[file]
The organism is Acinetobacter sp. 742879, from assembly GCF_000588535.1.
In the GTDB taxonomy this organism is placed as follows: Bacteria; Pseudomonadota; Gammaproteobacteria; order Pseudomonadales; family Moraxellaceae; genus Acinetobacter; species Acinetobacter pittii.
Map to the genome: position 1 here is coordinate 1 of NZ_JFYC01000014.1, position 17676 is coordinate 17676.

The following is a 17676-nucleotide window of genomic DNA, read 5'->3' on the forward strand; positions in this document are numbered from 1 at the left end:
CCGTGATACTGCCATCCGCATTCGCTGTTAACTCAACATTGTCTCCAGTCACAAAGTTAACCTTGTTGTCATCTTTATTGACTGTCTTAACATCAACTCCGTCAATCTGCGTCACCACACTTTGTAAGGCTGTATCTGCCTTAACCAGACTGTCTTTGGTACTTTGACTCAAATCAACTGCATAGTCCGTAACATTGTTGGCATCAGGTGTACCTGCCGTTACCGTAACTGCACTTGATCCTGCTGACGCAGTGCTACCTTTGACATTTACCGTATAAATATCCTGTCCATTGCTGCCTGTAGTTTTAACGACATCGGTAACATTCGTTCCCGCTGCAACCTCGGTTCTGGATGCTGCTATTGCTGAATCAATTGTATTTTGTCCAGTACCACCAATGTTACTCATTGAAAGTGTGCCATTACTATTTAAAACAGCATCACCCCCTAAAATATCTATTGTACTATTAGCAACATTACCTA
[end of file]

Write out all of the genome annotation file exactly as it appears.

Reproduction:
The organism is Acinetobacter sp. 742879, from assembly GCF_000588535.1.
In the GTDB taxonomy this organism is placed as follows: Bacteria; Pseudomonadota; Gammaproteobacteria; order Pseudomonadales; family Moraxellaceae; genus Acinetobacter; species Acinetobacter pittii.
Map to the genome: position 1 here is coordinate 1 of NZ_JFYC01000014.1, position 17676 is coordinate 17676.

The following is a 17676-nucleotide window of genomic DNA, read 5'->3' on the forward strand; positions in this document are numbered from 1 at the left end:
CCGTGATACTGCCATCCGCATTCGCTGTTAACTCAACATTGTCTCCAGTCACAAAGTTAACCTTGTTGTCATCTTTATTGACTGTCTTAACATCAACTCCGTCAATCTGCGTCACCACACTTTGTAAGGCTGTATCTGCCTTAACCAGACTGTCTTTGGTACTTTGACTCAAATCAACTGCATAGTCCGTAACATTGTTGGCATCAGGTGTACCTGCCGTTACCGTAACTGCACTTGATCCTGCTGACGCAGTGCTACCTTTGACATTTACCGTATAAATATCCTGTCCATTGCTGCCTGTAGTTTTAACGACATCGGTAACATTCGTTCCCGCTGCAACCTCGGTTCTGGATGCTGCTATTGCTGAATCAATTGTATTTTGTCCAGTACCACCAATGTTACTCATTGAAAGTGTGCCATTACTATTTAAAACAGCATCACCCCCTAAAATATCTATTGTACTATTAGCAACATTACCTA